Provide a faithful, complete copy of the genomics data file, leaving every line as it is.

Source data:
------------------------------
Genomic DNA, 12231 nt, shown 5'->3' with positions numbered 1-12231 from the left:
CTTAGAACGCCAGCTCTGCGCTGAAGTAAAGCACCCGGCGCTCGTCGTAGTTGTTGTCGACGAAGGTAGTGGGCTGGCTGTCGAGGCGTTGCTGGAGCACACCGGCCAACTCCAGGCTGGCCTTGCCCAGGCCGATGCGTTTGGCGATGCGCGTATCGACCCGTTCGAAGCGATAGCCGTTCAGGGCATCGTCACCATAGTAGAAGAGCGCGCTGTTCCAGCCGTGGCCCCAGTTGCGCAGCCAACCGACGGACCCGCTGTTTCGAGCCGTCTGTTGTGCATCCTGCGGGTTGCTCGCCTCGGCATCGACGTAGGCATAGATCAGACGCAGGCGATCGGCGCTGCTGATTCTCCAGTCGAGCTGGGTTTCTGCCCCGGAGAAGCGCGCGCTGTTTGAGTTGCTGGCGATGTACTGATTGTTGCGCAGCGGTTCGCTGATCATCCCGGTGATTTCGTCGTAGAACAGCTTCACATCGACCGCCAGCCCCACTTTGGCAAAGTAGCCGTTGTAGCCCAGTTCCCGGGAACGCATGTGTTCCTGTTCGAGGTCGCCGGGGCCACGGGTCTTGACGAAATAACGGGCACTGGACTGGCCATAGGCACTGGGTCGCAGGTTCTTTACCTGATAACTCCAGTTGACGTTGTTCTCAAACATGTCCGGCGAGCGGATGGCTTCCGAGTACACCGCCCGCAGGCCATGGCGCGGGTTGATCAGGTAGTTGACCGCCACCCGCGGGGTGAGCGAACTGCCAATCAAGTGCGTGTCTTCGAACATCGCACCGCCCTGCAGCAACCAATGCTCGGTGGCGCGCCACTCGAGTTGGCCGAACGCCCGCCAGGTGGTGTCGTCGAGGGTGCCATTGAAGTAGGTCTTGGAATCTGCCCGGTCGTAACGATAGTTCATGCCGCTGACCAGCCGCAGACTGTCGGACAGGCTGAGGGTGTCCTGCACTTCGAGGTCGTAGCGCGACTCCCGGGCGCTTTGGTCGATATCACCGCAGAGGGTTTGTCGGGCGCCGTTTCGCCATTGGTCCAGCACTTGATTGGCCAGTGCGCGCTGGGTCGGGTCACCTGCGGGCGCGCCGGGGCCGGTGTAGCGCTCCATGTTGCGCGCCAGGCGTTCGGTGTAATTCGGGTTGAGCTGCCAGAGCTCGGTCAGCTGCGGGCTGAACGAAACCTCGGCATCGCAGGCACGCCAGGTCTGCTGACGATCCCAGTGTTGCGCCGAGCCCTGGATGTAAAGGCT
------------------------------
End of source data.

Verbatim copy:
Genomic DNA, 12231 nt, shown 5'->3' with positions numbered 1-12231 from the left:
CTTAGAACGCCAGCTCTGCGCTGAAGTAAAGCACCCGGCGCTCGTCGTAGTTGTTGTCGACGAAGGTAGTGGGCTGGCTGTCGAGGCGTTGCTGGAGCACACCGGCCAACTCCAGGCTGGCCTTGCCCAGGCCGATGCGTTTGGCGATGCGCGTATCGACCCGTTCGAAGCGATAGCCGTTCAGGGCATCGTCACCATAGTAGAAGAGCGCGCTGTTCCAGCCGTGGCCCCAGTTGCGCAGCCAACCGACGGACCCGCTGTTTCGAGCCGTCTGTTGTGCATCCTGCGGGTTGCTCGCCTCGGCATCGACGTAGGCATAGATCAGACGCAGGCGATCGGCGCTGCTGATTCTCCAGTCGAGCTGGGTTTCTGCCCCGGAGAAGCGCGCGCTGTTTGAGTTGCTGGCGATGTACTGATTGTTGCGCAGCGGTTCGCTGATCATCCCGGTGATTTCGTCGTAGAACAGCTTCACATCGACCGCCAGCCCCACTTTGGCAAAGTAGCCGTTGTAGCCCAGTTCCCGGGAACGCATGTGTTCCTGTTCGAGGTCGCCGGGGCCACGGGTCTTGACGAAATAACGGGCACTGGACTGGCCATAGGCACTGGGTCGCAGGTTCTTTACCTGATAACTCCAGTTGACGTTGTTCTCAAACATGTCCGGCGAGCGGATGGCTTCCGAGTACACCGCCCGCAGGCCATGGCGCGGGTTGATCAGGTAGTTGACCGCCACCCGCGGGGTGAGCGAACTGCCAATCAAGTGCGTGTCTTCGAACATCGCACCGCCCTGCAGCAACCAATGCTCGGTGGCGCGCCACTCGAGTTGGCCGAACGCCCGCCAGGTGGTGTCGTCGAGGGTGCCATTGAAGTAGGTCTTGGAATCTGCCCGGTCGTAACGATAGTTCATGCCGCTGACCAGCCGCAGACTGTCGGACAGGCTGAGGGTGTCCTGCACTTCGAGGTCGTAGCGCGACTCCCGGGCGCTTTGGTCGATATCACCGCAGAGGGTTTGTCGGGCGCCGTTTCGCCATTGGTCCAGCACTTGATTGGCCAGTGCGCGCTGGGTCGGGTCACCTGCGGGCGCGCCGGGGCCGGTGTAGCGCTCCATGTTGCGCGCCAGGCGTTCGGTGTAATTCGGGTTGAGCTGCCAGAGCTCGGTCAGCTGCGGGCTGAACGAAACCTCGGCATCGCAGGCACGCCAGGTCTGCTGACGATCCCAGTGTTGCGCCGAGCCCTGGATGTAAAGGCT